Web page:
During the exam session, I first calculate the maximum number of failures I can allow myself in order to remain within the threshold required ( 100%-69% make x questions). Then I write the question number on the plate each time I come across an answer less than 100% sure. At the end, it is quite easy to review the ‘unsure’ assertions specifically and to increase the chances piece by piece by trying to solve the clue a second time. I am usually left with a stock of 10-20 ‘doubtful’ questions, then I try to focus on each one to increase the margin of safety. Be skeptical of your answers, it’ll help you.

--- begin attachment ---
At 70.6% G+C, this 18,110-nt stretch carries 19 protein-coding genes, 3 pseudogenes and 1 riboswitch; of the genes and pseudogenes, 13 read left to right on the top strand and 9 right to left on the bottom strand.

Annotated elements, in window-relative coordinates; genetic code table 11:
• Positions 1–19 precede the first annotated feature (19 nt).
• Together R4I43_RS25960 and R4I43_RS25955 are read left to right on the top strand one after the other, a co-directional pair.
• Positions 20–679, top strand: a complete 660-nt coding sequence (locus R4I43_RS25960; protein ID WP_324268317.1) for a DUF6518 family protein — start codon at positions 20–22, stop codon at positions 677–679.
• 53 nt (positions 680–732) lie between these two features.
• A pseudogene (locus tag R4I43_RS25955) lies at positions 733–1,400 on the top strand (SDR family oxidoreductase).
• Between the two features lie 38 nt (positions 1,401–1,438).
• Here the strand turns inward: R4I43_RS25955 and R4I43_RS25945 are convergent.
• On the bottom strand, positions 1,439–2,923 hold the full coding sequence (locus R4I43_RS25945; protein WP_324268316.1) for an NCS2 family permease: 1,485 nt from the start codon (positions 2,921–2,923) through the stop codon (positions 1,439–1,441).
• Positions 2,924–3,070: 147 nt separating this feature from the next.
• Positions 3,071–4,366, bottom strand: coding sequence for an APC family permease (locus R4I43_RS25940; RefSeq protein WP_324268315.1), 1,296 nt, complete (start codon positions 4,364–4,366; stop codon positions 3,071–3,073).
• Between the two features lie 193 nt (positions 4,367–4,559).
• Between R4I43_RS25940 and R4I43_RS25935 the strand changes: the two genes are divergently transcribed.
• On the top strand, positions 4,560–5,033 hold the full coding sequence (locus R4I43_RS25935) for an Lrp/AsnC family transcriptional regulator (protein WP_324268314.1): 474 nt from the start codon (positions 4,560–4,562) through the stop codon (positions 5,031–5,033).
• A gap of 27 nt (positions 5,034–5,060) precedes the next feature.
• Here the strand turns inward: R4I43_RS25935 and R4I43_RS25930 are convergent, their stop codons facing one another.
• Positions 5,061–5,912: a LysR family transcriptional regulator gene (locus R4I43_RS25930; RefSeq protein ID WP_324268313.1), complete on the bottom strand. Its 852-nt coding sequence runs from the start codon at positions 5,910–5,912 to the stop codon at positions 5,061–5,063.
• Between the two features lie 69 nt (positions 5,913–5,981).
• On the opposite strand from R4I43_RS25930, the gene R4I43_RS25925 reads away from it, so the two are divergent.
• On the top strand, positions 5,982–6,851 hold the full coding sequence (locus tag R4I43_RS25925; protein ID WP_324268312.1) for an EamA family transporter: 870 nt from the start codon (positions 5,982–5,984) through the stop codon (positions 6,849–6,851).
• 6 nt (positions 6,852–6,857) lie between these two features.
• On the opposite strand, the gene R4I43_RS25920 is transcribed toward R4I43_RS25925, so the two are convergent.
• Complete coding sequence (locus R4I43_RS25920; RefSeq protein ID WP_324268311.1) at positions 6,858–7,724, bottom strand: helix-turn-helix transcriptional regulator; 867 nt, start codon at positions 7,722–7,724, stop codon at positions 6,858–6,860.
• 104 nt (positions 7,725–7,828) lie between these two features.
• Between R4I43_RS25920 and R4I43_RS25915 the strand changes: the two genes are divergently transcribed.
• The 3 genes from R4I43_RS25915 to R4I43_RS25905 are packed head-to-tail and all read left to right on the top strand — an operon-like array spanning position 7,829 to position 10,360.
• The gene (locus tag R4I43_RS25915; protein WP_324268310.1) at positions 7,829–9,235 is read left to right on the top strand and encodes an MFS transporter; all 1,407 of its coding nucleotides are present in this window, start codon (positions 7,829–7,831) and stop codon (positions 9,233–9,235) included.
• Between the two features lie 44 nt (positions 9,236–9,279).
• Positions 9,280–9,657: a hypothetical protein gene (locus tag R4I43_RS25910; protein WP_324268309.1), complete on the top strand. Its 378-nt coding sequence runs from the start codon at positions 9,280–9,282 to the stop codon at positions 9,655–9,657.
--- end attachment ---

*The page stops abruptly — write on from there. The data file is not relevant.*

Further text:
6. Thanks, Paul. But, I have to admit that I might not have passed the exams in a French translation ! The SAS users in France usually prefer using original SAS words (‘Log’, ‘Output’ etc.) rather than their equivalents in French since all the doc, except user help at client-level, remains in English; translation-cost is quite high – English being ‘broadly speaking’ shorter than French – so that, as a rule, I don’t use the official translations of SAS technical concepts in French. I don’t find the technical terms in IT very appealing in French, usually. Canadian French-speakers work out the most elegant translations I know for technical terms in IT but it is a matter of taste, of course.